Ritual is enacted communication that may be intercepted or shared by other humans but that is directed primarily toward an efficacious god or intermediary. It can record, reenact, even reactivate an earlier act of communication in the here and now, drawing on a symbolic idiom established during a seminal communication in the past. It can persuade its supernatural audience to act favorably towards the human community (DuBois, Nordic Religions in the Viking Age, 122).

Aside from all the shifts and changes ritual makes to our minds while we are engaged in it, it is a clear and intent filled signal that we are attempting to communication something. Whether that something is a need, a plea, an acknowledgment or an expression of gratitude. It all comes down to communicating with something beyond ourselves.

I find that rituals are easier to perform when we have routines that we adhere to or something that is the same each time. This somewhat operates in a rather Pavlovian manner. If you see a specific drinking horn that you always use for Blót, your brain will be signaled that you’re about to engage in a ritual. That signal is just like the ringing bell for Pavlov’s dogs, only instead of our mouth’s water, our brains will already be primed for the ritual. And who knows, maybe your mouth will actually water because you have a taste for the mead that you drink from that particular horn.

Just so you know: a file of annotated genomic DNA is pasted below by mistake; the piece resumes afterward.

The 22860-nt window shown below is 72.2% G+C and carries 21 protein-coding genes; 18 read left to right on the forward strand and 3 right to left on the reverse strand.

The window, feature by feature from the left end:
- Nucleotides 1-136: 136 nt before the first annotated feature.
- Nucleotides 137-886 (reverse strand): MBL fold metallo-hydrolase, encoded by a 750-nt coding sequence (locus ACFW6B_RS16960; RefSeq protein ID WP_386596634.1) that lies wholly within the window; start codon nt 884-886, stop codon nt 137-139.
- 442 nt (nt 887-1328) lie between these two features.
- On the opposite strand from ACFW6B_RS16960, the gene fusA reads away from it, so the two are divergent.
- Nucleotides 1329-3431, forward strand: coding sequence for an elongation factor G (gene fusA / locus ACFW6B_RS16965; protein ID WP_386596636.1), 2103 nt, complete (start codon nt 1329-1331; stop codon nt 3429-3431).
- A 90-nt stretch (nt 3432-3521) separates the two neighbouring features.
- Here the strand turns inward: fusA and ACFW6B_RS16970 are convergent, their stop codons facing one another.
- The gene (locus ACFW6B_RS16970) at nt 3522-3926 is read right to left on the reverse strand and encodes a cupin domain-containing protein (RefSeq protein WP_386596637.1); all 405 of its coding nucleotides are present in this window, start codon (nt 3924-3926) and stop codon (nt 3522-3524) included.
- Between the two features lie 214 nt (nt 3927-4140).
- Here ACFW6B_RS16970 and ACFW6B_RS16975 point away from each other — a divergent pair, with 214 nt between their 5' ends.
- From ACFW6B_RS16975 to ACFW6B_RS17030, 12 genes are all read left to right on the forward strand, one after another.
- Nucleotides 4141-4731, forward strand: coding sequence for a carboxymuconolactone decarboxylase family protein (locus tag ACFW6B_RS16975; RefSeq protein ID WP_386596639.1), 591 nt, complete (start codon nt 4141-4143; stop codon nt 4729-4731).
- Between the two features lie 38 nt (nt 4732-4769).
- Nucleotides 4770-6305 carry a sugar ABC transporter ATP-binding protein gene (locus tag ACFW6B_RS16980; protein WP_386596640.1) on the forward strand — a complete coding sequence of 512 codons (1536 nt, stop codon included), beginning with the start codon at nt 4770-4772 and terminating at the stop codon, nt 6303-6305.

The signal for our brains to prepare themselves for a ritual that we participate in multiple times does not have to be a physical object. It could be a phrase. It could be a place.